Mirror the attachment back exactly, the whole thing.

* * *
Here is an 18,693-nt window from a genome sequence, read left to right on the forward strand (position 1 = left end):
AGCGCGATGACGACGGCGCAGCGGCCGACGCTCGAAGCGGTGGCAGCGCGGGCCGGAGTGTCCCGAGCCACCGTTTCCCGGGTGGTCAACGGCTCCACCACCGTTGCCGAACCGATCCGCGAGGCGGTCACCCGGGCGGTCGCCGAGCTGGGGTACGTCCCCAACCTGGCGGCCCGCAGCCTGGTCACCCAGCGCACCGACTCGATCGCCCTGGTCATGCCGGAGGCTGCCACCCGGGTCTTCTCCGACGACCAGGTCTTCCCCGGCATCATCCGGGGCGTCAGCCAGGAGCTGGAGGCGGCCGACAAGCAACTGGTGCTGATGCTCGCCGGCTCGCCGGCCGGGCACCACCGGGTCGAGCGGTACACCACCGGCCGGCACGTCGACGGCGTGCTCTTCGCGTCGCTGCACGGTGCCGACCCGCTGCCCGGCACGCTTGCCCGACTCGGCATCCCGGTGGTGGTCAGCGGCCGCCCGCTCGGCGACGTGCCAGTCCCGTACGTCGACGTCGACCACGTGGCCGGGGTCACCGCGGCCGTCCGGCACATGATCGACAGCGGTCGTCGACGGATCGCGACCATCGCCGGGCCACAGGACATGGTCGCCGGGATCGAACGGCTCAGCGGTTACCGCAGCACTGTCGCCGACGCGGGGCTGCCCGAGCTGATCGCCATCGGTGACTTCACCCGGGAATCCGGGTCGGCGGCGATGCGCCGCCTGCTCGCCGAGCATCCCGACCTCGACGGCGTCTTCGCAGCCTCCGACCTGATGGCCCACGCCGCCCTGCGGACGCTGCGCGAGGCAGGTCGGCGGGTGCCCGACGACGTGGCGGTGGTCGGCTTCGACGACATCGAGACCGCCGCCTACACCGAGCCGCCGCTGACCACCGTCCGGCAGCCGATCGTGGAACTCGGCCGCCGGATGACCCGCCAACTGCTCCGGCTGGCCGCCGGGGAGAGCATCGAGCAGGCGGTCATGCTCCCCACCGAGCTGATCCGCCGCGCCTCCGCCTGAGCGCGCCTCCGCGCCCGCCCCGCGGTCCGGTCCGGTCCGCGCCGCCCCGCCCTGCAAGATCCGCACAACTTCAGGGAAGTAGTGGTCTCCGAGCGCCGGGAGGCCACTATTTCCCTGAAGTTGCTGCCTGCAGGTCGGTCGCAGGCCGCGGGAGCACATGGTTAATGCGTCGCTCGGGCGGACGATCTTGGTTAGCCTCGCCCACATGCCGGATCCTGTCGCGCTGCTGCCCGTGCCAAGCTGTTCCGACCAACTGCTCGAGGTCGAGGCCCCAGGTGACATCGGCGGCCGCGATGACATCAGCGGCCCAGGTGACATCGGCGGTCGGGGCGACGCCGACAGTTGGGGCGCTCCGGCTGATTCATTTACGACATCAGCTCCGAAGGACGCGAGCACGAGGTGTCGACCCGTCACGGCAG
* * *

Here is an 18,693-nt window from a genome sequence, read left to right on the forward strand (position 1 = left end):
AGCGCGATGACGACGGCGCAGCGGCCGACGCTCGAAGCGGTGGCAGCGCGGGCCGGAGTGTCCCGAGCCACCGTTTCCCGGGTGGTCAACGGCTCCACCACCGTTGCCGAACCGATCCGCGAGGCGGTCACCCGGGCGGTCGCCGAGCTGGGGTACGTCCCCAACCTGGCGGCCCGCAGCCTGGTCACCCAGCGCACCGACTCGATCGCCCTGGTCATGCCGGAGGCTGCCACCCGGGTCTTCTCCGACGACCAGGTCTTCCCCGGCATCATCCGGGGCGTCAGCCAGGAGCTGGAGGCGGCCGACAAGCAACTGGTGCTGATGCTCGCCGGCTCGCCGGCCGGGCACCACCGGGTCGAGCGGTACACCACCGGCCGGCACGTCGACGGCGTGCTCTTCGCGTCGCTGCACGGTGCCGACCCGCTGCCCGGCACGCTTGCCCGACTCGGCATCCCGGTGGTGGTCAGCGGCCGCCCGCTCGGCGACGTGCCAGTCCCGTACGTCGACGTCGACCACGTGGCCGGGGTCACCGCGGCCGTCCGGCACATGATCGACAGCGGTCGTCGACGGATCGCGACCATCGCCGGGCCACAGGACATGGTCGCCGGGATCGAACGGCTCAGCGGTTACCGCAGCACTGTCGCCGACGCGGGGCTGCCCGAGCTGATCGCCATCGGTGACTTCACCCGGGAATCCGGGTCGGCGGCGATGCGCCGCCTGCTCGCCGAGCATCCCGACCTCGACGGCGTCTTCGCAGCCTCCGACCTGATGGCCCACGCCGCCCTGCGGACGCTGCGCGAGGCAGGTCGGCGGGTGCCCGACGACGTGGCGGTGGTCGGCTTCGACGACATCGAGACCGCCGCCTACACCGAGCCGCCGCTGACCACCGTCCGGCAGCCGATCGTGGAACTCGGCCGCCGGATGACCCGCCAACTGCTCCGGCTGGCCGCCGGGGAGAGCATCGAGCAGGCGGTCATGCTCCCCACCGAGCTGATCCGCCGCGCCTCCGCCTGAGCGCGCCTCCGCGCCCGCCCCGCGGTCCGGTCCGGTCCGCGCCGCCCCGCCCTGCAAGATCCGCACAACTTCAGGGAAGTAGTGGTCTCCGAGCGCCGGGAGGCCACTATTTCCCTGAAGTTGCTGCCTGCAGGTCGGTCGCAGGCCGCGGGAGCACATGGTTAATGCGTCGCTCGGGCGGACGATCTTGGTTAGCCTCGCCCACATGCCGGATCCTGTCGCGCTGCTGCCCGTGCCAAGCTGTTCCGACCAACTGCTCGAGGTCGAGGCCCCAGGTGACATCGGCGGCCGCGATGACATCAGCGGCCCAGGTGACATCGGCGGTCGGGGCGACGCCGACAGTTGGGGCGCTCCGGCTGATTCATTTACGACATCAGCTCCGAAGGACGCGAGCACGAGGTGTCGACCCGTCACGGCAG